Buying Guide For Medicine Cabinets

A Medicine Cabinet Buying Guide to Assist Your Purchase

Here at Pharmacy Medical we want to give you the most information we can, prior to you making your purchase. We know that buying something like a medicine online can be a difficult process, therefore we have prepared this medicine cabinet buying guide, and the guides on the subsequent pages. Links below. Please have a read through these before ordering and if you need any further assistance, please give us a call.

We’ve prepared this medicine cabinet buying guide to try and answer as many medicine cabinet related questions as we can. Unlike some of the other cabinets we manufacture, there are many different configurations under the medicine cabinet umbrella.

What Type of Medicine Cabinet Do I Need?

First things first, we don’t manufacture your typical ‘medicine cabinet’, the ones you see on Amazon and other sites that say they are suitable for first aid supplies etc. All of our medicine cabinets, with the exception of our POD lockers, conform to BS2881:1989 level one, which is the standard for the storage of medicines in healthcare premises. If you need to store medicines in a cabinet to this standard, the cheap boxes available elsewhere, probably don’t meet the requirements – just a point to note.

All our available BS2881:1989 level 1 compliant cabinets are as follows:

  • Medicine Cabinets: Medicine Cabinets are the most popular. These cabinets come with internal shelving and are designed to store medication in blister packs, original packaging or MDS hoops on a series of height adjustable shelving. Available in a wide range of sizes, these cabinets are suitable for the storage of medication, ot controlled drugs.
  • MDS Cabinets: Our monitored dosage system MDS cabinets are the same construction as our medicine cabinets, just sold with hooks on the back of the cabinet rather than the shelving. These hooks are designed to hold the MDS blister pack hoops. Depending on the size of the cabinet ordered the number of these hooks will vary.
  • Base and Tower Units: Our base and tower units again follow the same construction methods as our medicine cabinets. With these cabinets however, we use a more robust piano hinge on the door (due to the size of the cabinets) and on the larger tower units we install two locks. These cabinets are available as standard with either height adjustable shelving or pull out plastic trays.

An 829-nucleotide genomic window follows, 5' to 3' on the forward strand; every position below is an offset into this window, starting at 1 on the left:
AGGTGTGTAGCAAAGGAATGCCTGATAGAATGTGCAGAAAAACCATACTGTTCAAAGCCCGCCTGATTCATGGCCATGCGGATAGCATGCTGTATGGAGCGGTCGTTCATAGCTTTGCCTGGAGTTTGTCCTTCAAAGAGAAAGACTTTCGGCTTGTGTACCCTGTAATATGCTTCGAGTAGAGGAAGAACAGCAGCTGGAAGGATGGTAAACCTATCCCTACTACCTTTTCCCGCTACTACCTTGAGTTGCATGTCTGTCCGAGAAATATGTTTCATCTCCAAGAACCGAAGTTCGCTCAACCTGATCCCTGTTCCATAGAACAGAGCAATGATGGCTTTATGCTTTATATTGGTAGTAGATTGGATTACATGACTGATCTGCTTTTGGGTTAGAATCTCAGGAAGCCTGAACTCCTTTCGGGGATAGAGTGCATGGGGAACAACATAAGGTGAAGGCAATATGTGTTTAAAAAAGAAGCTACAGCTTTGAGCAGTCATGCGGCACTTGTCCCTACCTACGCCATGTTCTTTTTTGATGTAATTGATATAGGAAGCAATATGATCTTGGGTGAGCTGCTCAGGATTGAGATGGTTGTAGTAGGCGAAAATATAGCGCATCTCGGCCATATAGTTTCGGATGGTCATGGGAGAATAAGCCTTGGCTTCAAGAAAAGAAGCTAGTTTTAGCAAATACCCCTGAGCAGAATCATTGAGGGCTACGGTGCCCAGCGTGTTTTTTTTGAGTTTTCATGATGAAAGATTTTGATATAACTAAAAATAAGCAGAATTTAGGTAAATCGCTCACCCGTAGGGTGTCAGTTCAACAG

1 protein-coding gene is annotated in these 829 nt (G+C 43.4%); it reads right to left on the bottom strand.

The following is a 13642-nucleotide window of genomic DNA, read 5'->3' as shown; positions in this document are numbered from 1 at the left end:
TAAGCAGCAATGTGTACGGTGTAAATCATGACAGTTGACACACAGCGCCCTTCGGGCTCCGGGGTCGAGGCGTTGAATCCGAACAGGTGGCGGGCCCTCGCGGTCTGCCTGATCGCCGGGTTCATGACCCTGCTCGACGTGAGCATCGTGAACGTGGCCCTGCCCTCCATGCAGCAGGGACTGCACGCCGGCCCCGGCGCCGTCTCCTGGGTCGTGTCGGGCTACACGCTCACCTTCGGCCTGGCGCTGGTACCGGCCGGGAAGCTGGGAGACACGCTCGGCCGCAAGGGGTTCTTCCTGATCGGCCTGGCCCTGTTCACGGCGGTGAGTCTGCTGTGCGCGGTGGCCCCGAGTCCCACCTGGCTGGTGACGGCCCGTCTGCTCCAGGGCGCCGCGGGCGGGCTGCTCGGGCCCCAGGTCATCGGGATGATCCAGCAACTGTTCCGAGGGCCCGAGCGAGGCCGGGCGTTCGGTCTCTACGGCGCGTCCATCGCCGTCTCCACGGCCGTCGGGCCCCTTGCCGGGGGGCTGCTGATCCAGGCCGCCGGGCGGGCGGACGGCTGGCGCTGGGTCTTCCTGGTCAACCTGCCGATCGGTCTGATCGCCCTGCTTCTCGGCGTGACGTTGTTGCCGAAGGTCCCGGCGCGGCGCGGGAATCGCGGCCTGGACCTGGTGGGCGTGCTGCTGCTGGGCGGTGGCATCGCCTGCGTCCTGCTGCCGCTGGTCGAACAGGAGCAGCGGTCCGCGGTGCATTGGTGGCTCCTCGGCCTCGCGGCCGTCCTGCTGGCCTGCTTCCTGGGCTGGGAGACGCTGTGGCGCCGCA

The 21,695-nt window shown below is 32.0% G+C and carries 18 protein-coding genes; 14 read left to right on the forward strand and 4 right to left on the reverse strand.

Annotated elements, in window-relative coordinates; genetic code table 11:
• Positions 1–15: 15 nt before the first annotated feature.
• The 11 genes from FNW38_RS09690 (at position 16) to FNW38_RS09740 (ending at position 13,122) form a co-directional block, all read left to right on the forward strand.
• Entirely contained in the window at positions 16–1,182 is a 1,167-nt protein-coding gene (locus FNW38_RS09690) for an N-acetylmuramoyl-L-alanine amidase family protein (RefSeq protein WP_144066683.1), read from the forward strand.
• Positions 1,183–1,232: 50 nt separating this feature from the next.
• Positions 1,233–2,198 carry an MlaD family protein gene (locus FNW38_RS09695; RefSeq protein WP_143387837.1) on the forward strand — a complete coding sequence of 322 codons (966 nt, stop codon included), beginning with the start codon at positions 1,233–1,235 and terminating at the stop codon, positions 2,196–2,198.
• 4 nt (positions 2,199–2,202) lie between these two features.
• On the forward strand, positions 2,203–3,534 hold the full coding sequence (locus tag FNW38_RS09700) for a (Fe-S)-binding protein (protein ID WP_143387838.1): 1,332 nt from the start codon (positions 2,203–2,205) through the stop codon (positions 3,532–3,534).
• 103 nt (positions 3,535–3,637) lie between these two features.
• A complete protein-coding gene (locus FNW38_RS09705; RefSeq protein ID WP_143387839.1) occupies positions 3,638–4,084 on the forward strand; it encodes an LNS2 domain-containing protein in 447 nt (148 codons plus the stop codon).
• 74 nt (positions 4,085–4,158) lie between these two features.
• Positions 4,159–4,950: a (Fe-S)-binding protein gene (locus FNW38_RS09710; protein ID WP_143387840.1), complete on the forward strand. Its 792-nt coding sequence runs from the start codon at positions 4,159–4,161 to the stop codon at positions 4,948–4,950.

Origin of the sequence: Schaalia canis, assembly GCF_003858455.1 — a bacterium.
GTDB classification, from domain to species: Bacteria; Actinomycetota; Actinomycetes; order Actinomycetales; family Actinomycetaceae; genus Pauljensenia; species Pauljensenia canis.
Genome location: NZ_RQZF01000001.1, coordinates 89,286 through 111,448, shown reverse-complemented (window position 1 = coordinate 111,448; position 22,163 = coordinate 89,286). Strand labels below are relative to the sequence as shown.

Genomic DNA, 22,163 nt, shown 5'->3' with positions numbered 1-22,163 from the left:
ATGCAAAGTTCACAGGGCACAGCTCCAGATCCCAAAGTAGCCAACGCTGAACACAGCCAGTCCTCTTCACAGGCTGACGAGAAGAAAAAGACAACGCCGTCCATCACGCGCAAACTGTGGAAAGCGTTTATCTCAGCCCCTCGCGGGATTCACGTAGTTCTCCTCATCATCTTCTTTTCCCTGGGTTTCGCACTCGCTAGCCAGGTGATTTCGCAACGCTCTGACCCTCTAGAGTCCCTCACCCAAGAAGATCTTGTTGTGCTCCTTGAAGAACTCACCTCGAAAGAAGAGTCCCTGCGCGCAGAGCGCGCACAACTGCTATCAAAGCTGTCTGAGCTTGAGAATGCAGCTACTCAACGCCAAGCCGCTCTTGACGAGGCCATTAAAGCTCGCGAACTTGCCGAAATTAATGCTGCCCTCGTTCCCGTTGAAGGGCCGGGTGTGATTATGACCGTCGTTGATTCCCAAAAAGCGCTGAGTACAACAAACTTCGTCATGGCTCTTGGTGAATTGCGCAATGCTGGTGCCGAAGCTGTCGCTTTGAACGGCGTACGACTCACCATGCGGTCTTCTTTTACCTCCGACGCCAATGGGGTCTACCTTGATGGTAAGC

• Medicine Cabinets with CD Cabinets Inside: These cabinets are often found in care homes. They are our standard medicine cabinets with a controlled drugs cabinet inside them. We can put a selection of our controlled drugs cabinet inside most of our medicine cabinets, all with the exception of a MED100 and a MED230 as they are too small. We have three internal CD cabinets, the CDC001 (smallest) CDC002 (most popular) and our CDC905 (largest). These cabinets sit inside the medicine cabinet and bolt to the wall through specially designed fixing holes in the rear of the medicine cabinet with the bolts provided. There are specific rules surrounding CD cabinets inside a medicine cabinet. The main one being that the key to the lock of the CD cabinet can not be left in the door of the CD cabinet when the door of the outer medicine cabinet is closed. So please don’t buy a different cabinet to the ones we offer as chances are it won’t fit or comply with this rule.

Wall or Floor Fixing?

Our catalogue of medicine cabinets are all wall fixing as standard. That said, we can convert units for floor fixing upon request. Although we can, we have never been asked to do this fr medicine cabinets. Medicine cabinets are a lot lighter then CD cabinets and are generally fine secured to a solid wall.

How do I Fix My Cabinet?

Fixing our medicine cabinets follow, in essence, the same process as fixing our controlled drugs cabinets.  It is a very simple process. Although the regulations don’t state that we must send the fixing bolts out with medicine cabinets, we’re nice and include them with your purchase. These are the same bolts that are used to secure our controlled drugs cabinets, and therefore the installation process is the same. Simply hold the cabinet in place, mark the holes positions in the back of the cabinet, remove the cabinet and drill the holes. Then when the holes are drilled, put the cabinet in place, insert the bolts and tighten them up, simple as that. Make sure that you check the position of the holes before you drill as they are quote large holes.

There is a more detailed fitting guide (for our controlled drugs cabinets) in the link below:

See more here.

Checking Sizes

This is probably the hardest part about buying a medicine cabinet, and one of the main reasons we made this medicine cabinet buying guide. Trying to check the sizes of a product you can’t see in front of you can be quite difficult. Therefore, we have created our measuring guide. This guide better explains how to interpret the sizes we put to our cabinets, so you can make a better educated decision. The guide provides a visual representation of the sizes on a stock CD cabinet. Although the guide is for a CD cabinet, the way we provide our sizes for medicine cabinets are the same, so the guide is still relevant. We strongly advise that you check the sizes of the cabinet you order before ordering. We also try to order our cabinets by volume, starting with the smallest. The volume can be seen on the main image, next to whether the cabinet is wall or floor fixing. Please read the guide on measuring your cabinet, a link to this is above. We also strongly advise measuring the space that your cabinet is intended to fit in, something that can often be overlooked. If you need any further information, please get in touch.

Medicine Cabinet Buying Guide MED300

Medicine Cabinet Buying Guide fixing

Medicine Cabinet Buying Guide installation spanner

Medicine Cabinet Buying Guide measuring your cabinet